Emily Humphrey, a teacher at Orchards Elementary School in Vancouver, isn’t opposed to legislators receiving a raise.
But when she recently heard a lawmaker justify the need for a pay increase as crucial to “attracting the best and brightest” to the Statehouse, she grew frustrated, she said.
“It’s not that we don’t think they deserve it,” Humphrey said, adding she agrees with the argument that not only the wealthy should be able to run for public office.
“I know they aren’t giving it to themselves, but it is a raise they are getting,” she said. “There’s a disconnect. Teachers are being told from the Washington state Supreme Court they deserve a cost-of-living adjustment and yet there is still a fight … We have to fight tooth and nail.”
Across the state, teachers are staging one-day walkouts to increase pressure on lawmakers, in part, to approve cost-of-living raises for educators. Wednesday, the same day many of the local walkouts are scheduled, an independent commission is expected to vote on increasing lawmakers’ salary by 11 percent.
Although the two aren’t tied together, many have decried lawmakers receiving a pay boost before approving one for educators.
Humphrey estimates she spends about $1,000 a year of her salary on school supplies for her students.
She has received a step increase, but not a cost-of-living adjustment in the five years she’s been a teacher at the school.
“The best and brightest are not being drawn to education anymore,” she said. “And if we want to get the best and brightest lawmakers, they have to come from somewhere. They have to come from schools.”
For the past several months, the Washington Citizens’ Commission on Salaries for Elected Officials has taken public testimony on the idea of raising lawmakers’ pay.
“I would say the overarching sentiment is one of frustration and anger that state employees … aren’t getting the pay they need and deserve,” said Justine Winnie, who is a member of the board and lives in Seattle.
The state’s independent salary commission, which was created by voter approval in 1986, is made up of 17 unpaid members.
About half of the members are selected by the speaker of the House and president of the Senate based on their background, such as higher education, organized labor or business. The remaining members are chosen randomly from a pool of registered voters in different congressional districts.
The commission sets the salaries for 479 elected officials, including the governor, Supreme Court justices and lawmakers.
When setting salaries, the commission considers what legislators make in comparable states and takes into consideration the duties of the job. There is also a personnel formula the commission relies upon.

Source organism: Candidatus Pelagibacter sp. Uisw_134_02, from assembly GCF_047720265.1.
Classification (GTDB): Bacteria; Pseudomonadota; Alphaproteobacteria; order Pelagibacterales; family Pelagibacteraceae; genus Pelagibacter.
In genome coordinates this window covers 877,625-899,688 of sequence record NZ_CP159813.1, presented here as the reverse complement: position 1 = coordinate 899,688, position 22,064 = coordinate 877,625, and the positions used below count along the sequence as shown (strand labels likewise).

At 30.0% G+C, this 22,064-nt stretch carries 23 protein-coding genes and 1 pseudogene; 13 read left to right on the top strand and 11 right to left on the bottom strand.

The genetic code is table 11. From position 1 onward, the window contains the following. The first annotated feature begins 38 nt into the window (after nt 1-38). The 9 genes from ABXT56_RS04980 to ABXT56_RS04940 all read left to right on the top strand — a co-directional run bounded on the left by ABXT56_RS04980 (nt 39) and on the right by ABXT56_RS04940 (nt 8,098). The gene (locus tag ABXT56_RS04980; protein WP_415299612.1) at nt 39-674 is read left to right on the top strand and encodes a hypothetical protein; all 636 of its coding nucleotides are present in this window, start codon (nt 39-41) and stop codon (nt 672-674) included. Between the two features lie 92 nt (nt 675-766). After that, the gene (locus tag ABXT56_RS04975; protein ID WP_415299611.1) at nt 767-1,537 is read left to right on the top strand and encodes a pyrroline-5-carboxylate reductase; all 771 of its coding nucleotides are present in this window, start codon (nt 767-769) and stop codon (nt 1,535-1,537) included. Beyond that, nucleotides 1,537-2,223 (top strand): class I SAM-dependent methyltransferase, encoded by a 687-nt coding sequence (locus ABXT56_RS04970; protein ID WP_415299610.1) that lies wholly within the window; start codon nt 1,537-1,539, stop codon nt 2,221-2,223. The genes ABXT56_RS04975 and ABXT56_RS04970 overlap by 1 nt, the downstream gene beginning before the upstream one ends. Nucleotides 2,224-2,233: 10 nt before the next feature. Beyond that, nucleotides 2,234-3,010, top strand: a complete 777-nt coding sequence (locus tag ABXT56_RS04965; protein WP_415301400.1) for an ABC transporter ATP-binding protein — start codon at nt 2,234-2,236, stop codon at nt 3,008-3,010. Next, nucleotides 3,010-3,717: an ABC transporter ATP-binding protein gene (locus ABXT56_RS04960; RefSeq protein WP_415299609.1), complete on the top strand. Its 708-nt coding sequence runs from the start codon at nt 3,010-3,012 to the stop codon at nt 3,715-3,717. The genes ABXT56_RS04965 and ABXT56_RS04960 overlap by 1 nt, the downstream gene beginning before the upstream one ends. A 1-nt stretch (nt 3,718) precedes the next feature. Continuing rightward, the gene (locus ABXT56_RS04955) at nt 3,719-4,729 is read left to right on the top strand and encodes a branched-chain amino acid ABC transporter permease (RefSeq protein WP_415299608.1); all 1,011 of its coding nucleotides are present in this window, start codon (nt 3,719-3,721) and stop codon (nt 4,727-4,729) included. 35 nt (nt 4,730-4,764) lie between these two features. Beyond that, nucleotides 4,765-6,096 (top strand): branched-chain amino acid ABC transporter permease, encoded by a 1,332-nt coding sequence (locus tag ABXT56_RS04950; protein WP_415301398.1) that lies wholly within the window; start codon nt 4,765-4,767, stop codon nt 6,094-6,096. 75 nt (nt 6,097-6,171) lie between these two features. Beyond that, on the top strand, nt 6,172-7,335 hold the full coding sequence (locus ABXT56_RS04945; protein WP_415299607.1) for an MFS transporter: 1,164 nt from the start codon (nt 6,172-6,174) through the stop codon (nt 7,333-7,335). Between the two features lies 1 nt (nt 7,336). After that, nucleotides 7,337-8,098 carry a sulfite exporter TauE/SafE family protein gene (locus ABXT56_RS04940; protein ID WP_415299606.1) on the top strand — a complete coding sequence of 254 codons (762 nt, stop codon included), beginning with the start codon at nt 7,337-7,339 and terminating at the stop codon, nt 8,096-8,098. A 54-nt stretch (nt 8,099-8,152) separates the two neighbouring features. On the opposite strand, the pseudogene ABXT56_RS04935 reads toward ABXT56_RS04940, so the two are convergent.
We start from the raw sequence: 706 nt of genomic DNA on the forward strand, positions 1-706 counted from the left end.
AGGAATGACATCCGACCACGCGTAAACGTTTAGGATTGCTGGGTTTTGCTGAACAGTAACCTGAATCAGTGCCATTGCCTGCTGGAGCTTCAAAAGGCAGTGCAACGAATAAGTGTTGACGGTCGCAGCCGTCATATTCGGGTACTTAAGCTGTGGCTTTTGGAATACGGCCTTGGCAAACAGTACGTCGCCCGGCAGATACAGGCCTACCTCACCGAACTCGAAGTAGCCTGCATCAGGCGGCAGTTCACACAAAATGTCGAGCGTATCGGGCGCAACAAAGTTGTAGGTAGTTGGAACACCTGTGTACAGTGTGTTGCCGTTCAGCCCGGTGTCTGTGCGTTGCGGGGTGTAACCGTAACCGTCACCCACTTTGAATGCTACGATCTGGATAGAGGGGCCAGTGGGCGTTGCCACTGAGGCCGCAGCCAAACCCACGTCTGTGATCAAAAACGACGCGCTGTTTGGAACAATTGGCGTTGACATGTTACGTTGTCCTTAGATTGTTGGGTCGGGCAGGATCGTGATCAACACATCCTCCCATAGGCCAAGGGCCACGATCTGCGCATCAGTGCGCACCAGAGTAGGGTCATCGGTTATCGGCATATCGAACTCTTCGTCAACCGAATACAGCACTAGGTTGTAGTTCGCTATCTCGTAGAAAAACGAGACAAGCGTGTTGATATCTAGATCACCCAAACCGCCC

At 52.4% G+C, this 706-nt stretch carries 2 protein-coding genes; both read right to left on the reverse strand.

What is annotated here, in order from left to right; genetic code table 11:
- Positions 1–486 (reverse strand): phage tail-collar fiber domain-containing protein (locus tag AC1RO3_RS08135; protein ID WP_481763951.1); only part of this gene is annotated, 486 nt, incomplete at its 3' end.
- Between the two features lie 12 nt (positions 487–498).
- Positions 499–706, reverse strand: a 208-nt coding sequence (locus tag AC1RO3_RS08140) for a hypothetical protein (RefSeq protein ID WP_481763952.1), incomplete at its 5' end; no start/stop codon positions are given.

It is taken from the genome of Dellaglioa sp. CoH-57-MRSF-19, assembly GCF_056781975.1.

“There’s a framework we’re legally obliged to use to evaluate salary setting,” Winnie said.
Under the current proposal, most lawmakers’ annual salaries would go from $42,106 to $46,839 by 2016. This does not include mileage reimbursements or a per diem, a daily stipend they can receive while in session. Those in leadership positions make more. Washington has a part-time, citizen Legislature.
Dick Walter, who chairs the salary commission, said that lawmakers, who haven’t received a pay boost since 2008, are below the midpoint level for comparable duties.
The commission’s goal is to evaluate the job based on the duties it involves. It’s the taxpayers and voters, Walter said, who decide if an individual deserves those wages.
Lawmakers were unable to agree on a two-year operating budget during this year’s regular legislative session.
Now, budget leaders are back in Olympia, mainly behind closed doors, presumably negotiating a budget.
There have been several proposals, but Democrats have generally been in favor of honoring collective-bargaining contracts already agreed upon between teachers unions and the governor. Democrats have called for increasing cost-of-living adjustments to 3 percent in the 2015-16 school year and 1.8 percent for the 2016-17 year.
Republicans, who are pushing a “no new tax” operating budget, also call for cost-of-living raises, but at a lower amount, with 1.8 percent in the 2015-16 school year and 1.2 percent for the 2016-17 year.
Rep. Paul Harris, R-Vancouver, said teachers will receive a cost-of-living raise this year and both budget proposals put at least $1.2 billion more into education.
Teachers from the Evergreen, Washougal and Camas school districts recently voted to join more than 20 other school districts across the state and stage a one-day walkout May 13. Unions considering joining the walkout include the Battle Ground Education Association, Vancouver Education Association and the Vancouver Association of Educational Support Professionals. Teachers from the La Center and Ridgefield districts will not participate.